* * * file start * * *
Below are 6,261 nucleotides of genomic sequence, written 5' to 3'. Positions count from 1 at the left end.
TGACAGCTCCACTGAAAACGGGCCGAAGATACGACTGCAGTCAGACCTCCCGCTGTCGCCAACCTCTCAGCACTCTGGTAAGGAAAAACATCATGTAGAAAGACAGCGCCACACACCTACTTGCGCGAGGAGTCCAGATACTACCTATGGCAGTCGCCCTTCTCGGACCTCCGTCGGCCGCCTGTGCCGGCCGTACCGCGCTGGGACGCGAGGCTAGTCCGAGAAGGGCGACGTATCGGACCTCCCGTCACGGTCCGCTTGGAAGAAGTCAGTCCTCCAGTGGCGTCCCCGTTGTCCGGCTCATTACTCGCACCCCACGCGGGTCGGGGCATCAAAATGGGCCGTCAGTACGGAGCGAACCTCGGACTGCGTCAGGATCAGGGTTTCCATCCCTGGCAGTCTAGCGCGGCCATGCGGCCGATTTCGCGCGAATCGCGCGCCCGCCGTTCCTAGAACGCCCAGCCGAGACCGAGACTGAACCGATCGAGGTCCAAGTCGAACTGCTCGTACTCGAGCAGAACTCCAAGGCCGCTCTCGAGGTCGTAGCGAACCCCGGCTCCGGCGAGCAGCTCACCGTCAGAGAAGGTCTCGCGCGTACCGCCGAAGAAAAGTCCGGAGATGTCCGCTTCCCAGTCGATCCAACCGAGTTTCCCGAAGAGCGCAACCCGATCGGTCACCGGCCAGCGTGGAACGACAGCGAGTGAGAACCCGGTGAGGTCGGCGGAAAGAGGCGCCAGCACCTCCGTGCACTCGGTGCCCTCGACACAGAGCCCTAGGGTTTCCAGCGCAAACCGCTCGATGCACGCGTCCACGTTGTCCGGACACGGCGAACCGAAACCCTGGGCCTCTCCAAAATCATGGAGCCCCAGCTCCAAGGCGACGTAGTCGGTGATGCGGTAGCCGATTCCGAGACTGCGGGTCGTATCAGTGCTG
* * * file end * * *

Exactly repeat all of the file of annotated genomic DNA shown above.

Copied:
Below are 6,261 nucleotides of genomic sequence, written 5' to 3'. Positions count from 1 at the left end.
TGACAGCTCCACTGAAAACGGGCCGAAGATACGACTGCAGTCAGACCTCCCGCTGTCGCCAACCTCTCAGCACTCTGGTAAGGAAAAACATCATGTAGAAAGACAGCGCCACACACCTACTTGCGCGAGGAGTCCAGATACTACCTATGGCAGTCGCCCTTCTCGGACCTCCGTCGGCCGCCTGTGCCGGCCGTACCGCGCTGGGACGCGAGGCTAGTCCGAGAAGGGCGACGTATCGGACCTCCCGTCACGGTCCGCTTGGAAGAAGTCAGTCCTCCAGTGGCGTCCCCGTTGTCCGGCTCATTACTCGCACCCCACGCGGGTCGGGGCATCAAAATGGGCCGTCAGTACGGAGCGAACCTCGGACTGCGTCAGGATCAGGGTTTCCATCCCTGGCAGTCTAGCGCGGCCATGCGGCCGATTTCGCGCGAATCGCGCGCCCGCCGTTCCTAGAACGCCCAGCCGAGACCGAGACTGAACCGATCGAGGTCCAAGTCGAACTGCTCGTACTCGAGCAGAACTCCAAGGCCGCTCTCGAGGTCGTAGCGAACCCCGGCTCCGGCGAGCAGCTCACCGTCAGAGAAGGTCTCGCGCGTACCGCCGAAGAAAAGTCCGGAGATGTCCGCTTCCCAGTCGATCCAACCGAGTTTCCCGAAGAGCGCAACCCGATCGGTCACCGGCCAGCGTGGAACGACAGCGAGTGAGAACCCGGTGAGGTCGGCGGAAAGAGGCGCCAGCACCTCCGTGCACTCGGTGCCCTCGACACAGAGCCCTAGGGTTTCCAGCGCAAACCGCTCGATGCACGCGTCCACGTTGTCCGGACACGGCGAACCGAAACCCTGGGCCTCTCCAAAATCATGGAGCCCCAGCTCCAAGGCGACGTAGTCGGTGATGCGGTAGCCGATTCCGAGACTGCGGGTCGTATCAGTGCTG